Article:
Cosimo Leuci Member since: Monday, July 15, 2019

I live in Salento (South Italy) the tiny land between two seas, where I work as a teacher in a school for adults.
My education includes a degree in Life Sciences; in my post-graduate training, I have been involved in searching for the genetic and molecular responses of cells to environmental and genomic stresses. Now, I am mainly interested in approaching theoretical biology and complex adaptive systems through agent-based modelling.

Complex Adaptive Systems, Agent Based Simulation, and Theoretical Biology

Andrew Collins Member since: Friday, April 18, 2014


Andrew J. Collins, Ph.D., is an assistant professor at Old Dominion University in the Department of Engineering Management and Systems Engineering. He has a Ph.D. in Operations Research from the University of Southampton, and his undergraduate degree in Mathematics was from the University of Oxford. He has published over 80 peer-review articles. He has been the Principal Investigator on projects funded to the amount of approximately $7 million. Dr. Collins has developed several research simulations including an award-winning investigation into the foreclosure contagion that incorporated social networks.

Eric Silverman Member since: Thursday, December 20, 2012 Full Member

PhD, Computer Science, University of Leeds, BA, Psychology, Pennsylvania State University (Schreyer Honors College)

Eric is a Research Fellow in the Complexity programme at the MRC/CSO Social and Public Health Unit at the University of Glasgow, working on agent-based simulation approaches to complex public health issues. Prior to this he was a Research Lecturer/Senior Lecturer in Artificial Intelligence and Interactive Systems in the School of Computing at Teesside University. Before working at Teesside, he worked on the CLC Project at the University of Southampton, a multidisciplinary project which focuses on the application of complexity science approaches to the social science domain.

Eric received a BA with Honours in Psychology from Pennsylvania State University, and a PhD from the School of Computing at the University of Leeds. After his PhD, he worked as a JSPS Postdoctoral Research Fellow at the University of Tokyo, conducting research in computer simulation and robotics.

  • Agent-based modelling for population health
  • Modelling informal and formal social care
  • Model documentation and dissemination

Davide Secchi Member since: Tuesday, July 08, 2014 Full Member Reviewer

PhD in Business Administration

I am currently Associate Professor of Organizational Cognition and Director of the Research Centre for Computational & Organisational Cognition at the Department of Language and Communication, University of Southern Denmark, Slagelse. My current research efforts are on socially-based decision making, agent-based modeling, cognitive processes in organizations and corporate social responsibility. He is author of more than 50 articles and book chapters, the monograph Extendable Rationality (2011), and he recently edited Agent-Based Simulation of Organizational Behavior with M. Neumann (2016).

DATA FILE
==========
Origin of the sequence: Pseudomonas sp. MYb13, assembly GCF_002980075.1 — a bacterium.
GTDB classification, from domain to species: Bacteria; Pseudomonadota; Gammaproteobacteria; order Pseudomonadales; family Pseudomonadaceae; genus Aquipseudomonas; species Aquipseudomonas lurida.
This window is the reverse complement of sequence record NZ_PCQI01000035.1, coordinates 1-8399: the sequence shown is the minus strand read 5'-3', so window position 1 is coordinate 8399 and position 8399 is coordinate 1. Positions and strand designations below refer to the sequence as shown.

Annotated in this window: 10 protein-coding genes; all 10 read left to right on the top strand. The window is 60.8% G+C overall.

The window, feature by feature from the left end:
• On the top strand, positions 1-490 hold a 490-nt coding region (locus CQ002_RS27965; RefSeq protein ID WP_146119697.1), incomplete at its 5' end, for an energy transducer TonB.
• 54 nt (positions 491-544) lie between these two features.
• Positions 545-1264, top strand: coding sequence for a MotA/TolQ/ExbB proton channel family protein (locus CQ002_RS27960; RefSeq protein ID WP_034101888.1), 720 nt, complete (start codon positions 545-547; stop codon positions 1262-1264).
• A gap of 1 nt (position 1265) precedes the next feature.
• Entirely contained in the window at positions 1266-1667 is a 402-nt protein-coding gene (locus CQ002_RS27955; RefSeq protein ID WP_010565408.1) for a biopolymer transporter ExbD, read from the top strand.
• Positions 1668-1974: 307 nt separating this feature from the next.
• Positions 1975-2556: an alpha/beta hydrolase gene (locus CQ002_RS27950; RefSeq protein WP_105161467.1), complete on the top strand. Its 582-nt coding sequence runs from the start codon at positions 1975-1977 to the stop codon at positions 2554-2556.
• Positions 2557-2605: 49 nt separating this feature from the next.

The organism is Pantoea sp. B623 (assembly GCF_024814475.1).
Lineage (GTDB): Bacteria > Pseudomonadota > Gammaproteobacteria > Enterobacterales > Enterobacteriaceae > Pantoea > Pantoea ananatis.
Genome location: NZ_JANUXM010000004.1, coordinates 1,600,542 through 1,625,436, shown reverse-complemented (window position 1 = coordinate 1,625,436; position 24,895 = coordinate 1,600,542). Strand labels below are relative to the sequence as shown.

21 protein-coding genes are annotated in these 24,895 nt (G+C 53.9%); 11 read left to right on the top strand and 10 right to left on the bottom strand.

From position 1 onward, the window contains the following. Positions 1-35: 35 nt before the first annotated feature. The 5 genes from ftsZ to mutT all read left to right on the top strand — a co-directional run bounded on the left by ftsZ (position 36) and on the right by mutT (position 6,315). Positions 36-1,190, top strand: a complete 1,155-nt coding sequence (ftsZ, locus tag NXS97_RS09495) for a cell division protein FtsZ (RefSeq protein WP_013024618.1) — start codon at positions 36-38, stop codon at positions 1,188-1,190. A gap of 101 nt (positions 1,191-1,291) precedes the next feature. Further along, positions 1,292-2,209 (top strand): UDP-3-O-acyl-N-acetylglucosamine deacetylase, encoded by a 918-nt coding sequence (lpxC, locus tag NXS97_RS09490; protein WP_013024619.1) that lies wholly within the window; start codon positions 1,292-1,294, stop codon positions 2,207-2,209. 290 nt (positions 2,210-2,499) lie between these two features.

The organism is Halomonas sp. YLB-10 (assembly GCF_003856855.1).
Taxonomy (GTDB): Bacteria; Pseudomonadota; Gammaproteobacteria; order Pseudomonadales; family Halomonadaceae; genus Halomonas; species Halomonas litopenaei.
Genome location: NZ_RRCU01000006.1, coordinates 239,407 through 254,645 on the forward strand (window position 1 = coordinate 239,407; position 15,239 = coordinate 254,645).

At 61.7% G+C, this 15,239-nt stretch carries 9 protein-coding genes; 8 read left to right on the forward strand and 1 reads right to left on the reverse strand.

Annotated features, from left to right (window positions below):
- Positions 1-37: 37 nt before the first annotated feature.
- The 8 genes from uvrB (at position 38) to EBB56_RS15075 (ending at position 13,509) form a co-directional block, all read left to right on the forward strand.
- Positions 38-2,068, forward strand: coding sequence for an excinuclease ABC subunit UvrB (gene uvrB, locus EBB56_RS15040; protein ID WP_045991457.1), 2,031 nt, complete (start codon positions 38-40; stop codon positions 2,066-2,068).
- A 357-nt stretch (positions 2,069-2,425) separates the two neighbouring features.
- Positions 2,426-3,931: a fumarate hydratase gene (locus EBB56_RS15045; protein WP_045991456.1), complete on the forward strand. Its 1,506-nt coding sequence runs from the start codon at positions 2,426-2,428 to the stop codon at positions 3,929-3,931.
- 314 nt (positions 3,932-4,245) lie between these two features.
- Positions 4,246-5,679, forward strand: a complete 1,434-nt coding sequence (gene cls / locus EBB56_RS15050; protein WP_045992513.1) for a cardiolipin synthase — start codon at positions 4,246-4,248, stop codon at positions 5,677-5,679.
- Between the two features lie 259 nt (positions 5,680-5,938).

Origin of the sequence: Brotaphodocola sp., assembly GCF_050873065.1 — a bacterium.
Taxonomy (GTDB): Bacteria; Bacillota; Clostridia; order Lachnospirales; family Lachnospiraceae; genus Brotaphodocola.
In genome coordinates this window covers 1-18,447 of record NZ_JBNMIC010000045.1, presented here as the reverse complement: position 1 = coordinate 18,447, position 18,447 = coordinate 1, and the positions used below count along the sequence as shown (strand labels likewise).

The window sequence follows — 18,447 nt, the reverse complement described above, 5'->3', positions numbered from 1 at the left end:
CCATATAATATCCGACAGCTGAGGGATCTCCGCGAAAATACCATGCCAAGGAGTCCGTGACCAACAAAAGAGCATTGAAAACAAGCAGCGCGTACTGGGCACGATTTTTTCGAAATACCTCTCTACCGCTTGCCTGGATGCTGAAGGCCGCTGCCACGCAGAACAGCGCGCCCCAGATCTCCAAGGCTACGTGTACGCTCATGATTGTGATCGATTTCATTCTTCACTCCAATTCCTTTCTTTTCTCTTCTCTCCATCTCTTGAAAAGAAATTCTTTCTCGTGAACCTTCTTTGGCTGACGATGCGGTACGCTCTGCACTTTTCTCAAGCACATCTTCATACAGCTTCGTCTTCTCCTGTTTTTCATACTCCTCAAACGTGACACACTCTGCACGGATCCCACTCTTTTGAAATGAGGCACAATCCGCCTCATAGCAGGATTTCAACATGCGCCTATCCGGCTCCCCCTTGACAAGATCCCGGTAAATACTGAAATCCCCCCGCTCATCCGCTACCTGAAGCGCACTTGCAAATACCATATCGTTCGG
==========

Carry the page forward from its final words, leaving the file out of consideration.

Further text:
My simulation research focuses on the applications of ABM to organizational behavior studies. I study socially-distributed decision making—i.e., the process of exploiting external resources in a social environment—and I work to develop its theoretical underpinnings in order to to test it. A second stream of research is on how group dynamics affect individual perceptions of social responsibility and on the definition and measurement of individual social responsibility (I-SR).

Kit Martin Member since: Thursday, January 15, 2015 Full Member

B.A. History, Bard College, M.A. International Development Practice Humphrey School of Public Affairs, PhD. Northwestern, Learning Sciences

I have a strong background in building and incorporating agent-based simulations for learning. Throughout my graduate career, I have worked at the Center for Connected Learning and Computer Based Modeling (CCL), developing modeling and simulation tools for learning. In particular, we develop NetLogo, the gold standard agent-based modeling environment for learners around the world. In my dissertation work, I marry biology and computer science to teach the emergent principles of ant colonies foraging for food and expanding. The work builds on more than a decade of experience in ABM. I now work at the Center for the Science and the Schools as an Assistant Professor. We delivered a curriculum to teach about COVID-19, where I incorporated ABMs into the curriculum.

You can keep up with my work at my webpage:

Studying the negative externalities of networks, and the ways in which those negatives feedback and support the continuities.

Ante Prodan Member since: Saturday, March 19, 2022 Full Member

I am currently a Senior Lecturer in Computational Epidemiology at Western Sydney University, School of Computer, Data and Mathematical Science where I am also a member of Translational Health Research Institute (THRI). I am a research associate at the Brain and Mind Centre, Sydney University and Adjunct Senior Lecturer at Psychiatry Monash Health, Monash University.
My work is in the areas of dynamic data-driven computer simulation and systems science. The product of my work is decision and research support software that applies agent and discrete event based models, and metaprogramming techniques to solve complex problems.